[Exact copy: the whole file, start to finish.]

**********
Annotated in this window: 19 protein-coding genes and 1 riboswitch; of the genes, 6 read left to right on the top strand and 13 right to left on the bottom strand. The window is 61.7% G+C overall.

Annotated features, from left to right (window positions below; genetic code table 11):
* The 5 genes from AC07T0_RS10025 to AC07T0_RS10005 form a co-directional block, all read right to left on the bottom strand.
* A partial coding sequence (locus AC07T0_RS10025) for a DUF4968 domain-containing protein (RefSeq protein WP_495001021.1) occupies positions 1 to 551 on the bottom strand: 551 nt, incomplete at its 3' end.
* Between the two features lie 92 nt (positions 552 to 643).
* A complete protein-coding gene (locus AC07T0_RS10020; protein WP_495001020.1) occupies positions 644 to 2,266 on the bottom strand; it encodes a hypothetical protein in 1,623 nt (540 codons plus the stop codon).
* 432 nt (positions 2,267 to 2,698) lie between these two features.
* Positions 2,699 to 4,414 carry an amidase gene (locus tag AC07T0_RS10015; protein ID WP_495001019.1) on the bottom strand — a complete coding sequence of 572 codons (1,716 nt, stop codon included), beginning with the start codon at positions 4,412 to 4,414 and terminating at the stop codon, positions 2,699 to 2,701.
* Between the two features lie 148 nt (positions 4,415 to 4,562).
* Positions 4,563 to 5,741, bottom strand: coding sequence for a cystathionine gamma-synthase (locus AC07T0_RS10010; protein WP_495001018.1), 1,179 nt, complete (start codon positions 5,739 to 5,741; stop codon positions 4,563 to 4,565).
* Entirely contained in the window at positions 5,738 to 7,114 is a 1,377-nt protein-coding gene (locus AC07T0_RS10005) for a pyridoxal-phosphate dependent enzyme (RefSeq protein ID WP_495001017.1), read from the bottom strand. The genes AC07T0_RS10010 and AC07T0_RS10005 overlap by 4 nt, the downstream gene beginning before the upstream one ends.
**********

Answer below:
Annotated in this window: 19 protein-coding genes and 1 riboswitch; of the genes, 6 read left to right on the top strand and 13 right to left on the bottom strand. The window is 61.7% G+C overall.

Annotated features, from left to right (window positions below; genetic code table 11):
* The 5 genes from AC07T0_RS10025 to AC07T0_RS10005 form a co-directional block, all read right to left on the bottom strand.
* A partial coding sequence (locus AC07T0_RS10025) for a DUF4968 domain-containing protein (RefSeq protein WP_495001021.1) occupies positions 1 to 551 on the bottom strand: 551 nt, incomplete at its 3' end.
* Between the two features lie 92 nt (positions 552 to 643).
* A complete protein-coding gene (locus AC07T0_RS10020; protein WP_495001020.1) occupies positions 644 to 2,266 on the bottom strand; it encodes a hypothetical protein in 1,623 nt (540 codons plus the stop codon).
* 432 nt (positions 2,267 to 2,698) lie between these two features.
* Positions 2,699 to 4,414 carry an amidase gene (locus tag AC07T0_RS10015; protein ID WP_495001019.1) on the bottom strand — a complete coding sequence of 572 codons (1,716 nt, stop codon included), beginning with the start codon at positions 4,412 to 4,414 and terminating at the stop codon, positions 2,699 to 2,701.
* Between the two features lie 148 nt (positions 4,415 to 4,562).
* Positions 4,563 to 5,741, bottom strand: coding sequence for a cystathionine gamma-synthase (locus AC07T0_RS10010; protein WP_495001018.1), 1,179 nt, complete (start codon positions 5,739 to 5,741; stop codon positions 4,563 to 4,565).
* Entirely contained in the window at positions 5,738 to 7,114 is a 1,377-nt protein-coding gene (locus AC07T0_RS10005) for a pyridoxal-phosphate dependent enzyme (RefSeq protein ID WP_495001017.1), read from the bottom strand. The genes AC07T0_RS10010 and AC07T0_RS10005 overlap by 4 nt, the downstream gene beginning before the upstream one ends.